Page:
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man of deeds

Man-of-war

[man-uhv-wawr]

A man-of-war (also man of war, man-o'-war or simply man) is an armed naval vessel. The term often refers to a ship armed with cannon and propelled primarily by sails, as opposed to a galley, which is propelled primarily by oars. The man-of-war was developed in the Mediterranean in the 15th century from earlier roundships with the addition of a second mast to form the carrack (a type of ship used by the English in the 1500s). The 16th century saw the carrack evolve into the galleon and then the ship of the line.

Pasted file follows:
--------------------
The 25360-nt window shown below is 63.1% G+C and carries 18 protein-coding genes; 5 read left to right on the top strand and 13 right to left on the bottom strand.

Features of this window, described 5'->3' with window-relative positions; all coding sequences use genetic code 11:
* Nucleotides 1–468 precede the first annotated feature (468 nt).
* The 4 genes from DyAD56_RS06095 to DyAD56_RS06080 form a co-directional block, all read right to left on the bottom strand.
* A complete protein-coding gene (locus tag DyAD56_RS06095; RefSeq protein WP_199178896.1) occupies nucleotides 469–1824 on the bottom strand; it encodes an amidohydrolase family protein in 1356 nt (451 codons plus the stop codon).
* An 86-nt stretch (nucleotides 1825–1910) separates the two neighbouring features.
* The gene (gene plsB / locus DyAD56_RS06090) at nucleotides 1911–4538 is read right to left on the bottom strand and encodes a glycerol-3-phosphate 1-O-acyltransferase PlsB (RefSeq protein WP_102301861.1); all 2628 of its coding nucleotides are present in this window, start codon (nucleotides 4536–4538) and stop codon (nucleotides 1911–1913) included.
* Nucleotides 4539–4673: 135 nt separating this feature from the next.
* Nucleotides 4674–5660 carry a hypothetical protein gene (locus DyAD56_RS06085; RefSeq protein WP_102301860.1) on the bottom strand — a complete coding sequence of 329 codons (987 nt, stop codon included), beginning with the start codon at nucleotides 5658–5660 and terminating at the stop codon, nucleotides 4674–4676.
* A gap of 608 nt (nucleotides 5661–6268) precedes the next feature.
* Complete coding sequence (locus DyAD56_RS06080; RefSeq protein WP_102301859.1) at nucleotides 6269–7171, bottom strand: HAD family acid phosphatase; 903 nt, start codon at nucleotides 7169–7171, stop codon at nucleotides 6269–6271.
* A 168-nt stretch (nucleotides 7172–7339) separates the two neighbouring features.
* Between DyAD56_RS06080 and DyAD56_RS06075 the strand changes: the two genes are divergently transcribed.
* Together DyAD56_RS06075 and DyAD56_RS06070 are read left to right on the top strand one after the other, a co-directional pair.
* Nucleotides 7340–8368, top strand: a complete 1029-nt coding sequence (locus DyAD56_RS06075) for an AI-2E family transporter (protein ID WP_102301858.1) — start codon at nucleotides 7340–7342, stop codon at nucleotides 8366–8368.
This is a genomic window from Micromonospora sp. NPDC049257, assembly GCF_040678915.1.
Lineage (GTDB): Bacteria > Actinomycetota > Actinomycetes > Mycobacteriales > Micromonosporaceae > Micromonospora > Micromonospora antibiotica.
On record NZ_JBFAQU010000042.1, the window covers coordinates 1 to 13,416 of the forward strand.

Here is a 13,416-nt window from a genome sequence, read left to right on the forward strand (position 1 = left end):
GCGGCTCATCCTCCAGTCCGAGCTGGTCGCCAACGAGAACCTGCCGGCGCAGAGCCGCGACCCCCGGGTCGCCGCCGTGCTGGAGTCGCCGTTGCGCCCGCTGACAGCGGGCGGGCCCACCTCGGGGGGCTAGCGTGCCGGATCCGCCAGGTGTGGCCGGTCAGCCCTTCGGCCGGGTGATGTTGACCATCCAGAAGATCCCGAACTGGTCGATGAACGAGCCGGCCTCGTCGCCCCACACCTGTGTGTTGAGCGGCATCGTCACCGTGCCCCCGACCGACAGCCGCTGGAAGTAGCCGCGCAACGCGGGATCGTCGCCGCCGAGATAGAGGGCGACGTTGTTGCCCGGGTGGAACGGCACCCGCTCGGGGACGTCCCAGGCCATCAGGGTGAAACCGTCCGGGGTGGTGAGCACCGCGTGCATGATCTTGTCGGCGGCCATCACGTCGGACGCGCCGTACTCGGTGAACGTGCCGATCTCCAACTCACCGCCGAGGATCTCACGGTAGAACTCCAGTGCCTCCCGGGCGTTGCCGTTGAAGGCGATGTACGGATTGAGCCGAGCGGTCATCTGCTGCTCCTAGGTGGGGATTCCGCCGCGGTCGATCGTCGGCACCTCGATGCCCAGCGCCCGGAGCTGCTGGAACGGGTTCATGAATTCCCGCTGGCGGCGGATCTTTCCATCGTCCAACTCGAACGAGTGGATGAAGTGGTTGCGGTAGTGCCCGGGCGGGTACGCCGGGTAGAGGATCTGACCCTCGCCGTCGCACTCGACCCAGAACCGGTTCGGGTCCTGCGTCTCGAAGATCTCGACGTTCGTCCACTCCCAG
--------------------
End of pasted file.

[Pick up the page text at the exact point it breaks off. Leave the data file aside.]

The men-of-war (or men-o'-war) were some of the most powerful ships from the 16th to the 19th centuries. They were developed in England in the mid-16th century by Henry VIII, who mainly used a carrack. The caravel was invented for trading and transporting goods to colonies and settlements. It was a coastal vessel that rarely went out to sea. Most of Europe used the cog for trading until Prince Henry the Navigator built a larger version he called caravela or caravel. While Henry ruled Portugal, he built up a strong navy, not of powerful warships but of three hundred caravels. In the late 15th century, Spain and other nations adapted the caravel and invented a new ship, the galleon. In the early 16th century England created a smaller galleon which they called the carrack. Henry VIII of England called it occasionally a man-of-war. Sir John Hawkins developed the legitimate man-of-war. It had three masts, could be up to two hundred feet long and have up to 120 cannons; four at the front, eight at the back and fifty six cannons on each side. It needed three cannon decks to hold all the cannons. The maximum cannon decks needed before on any other ships was two. It had a maximum sailing speed of around eight or nine knots. The ship was so successful that Sir Francis Drake created a smaller version he called the frigott or frigate. As two more centuries passed, the man-of-war became even more popular.

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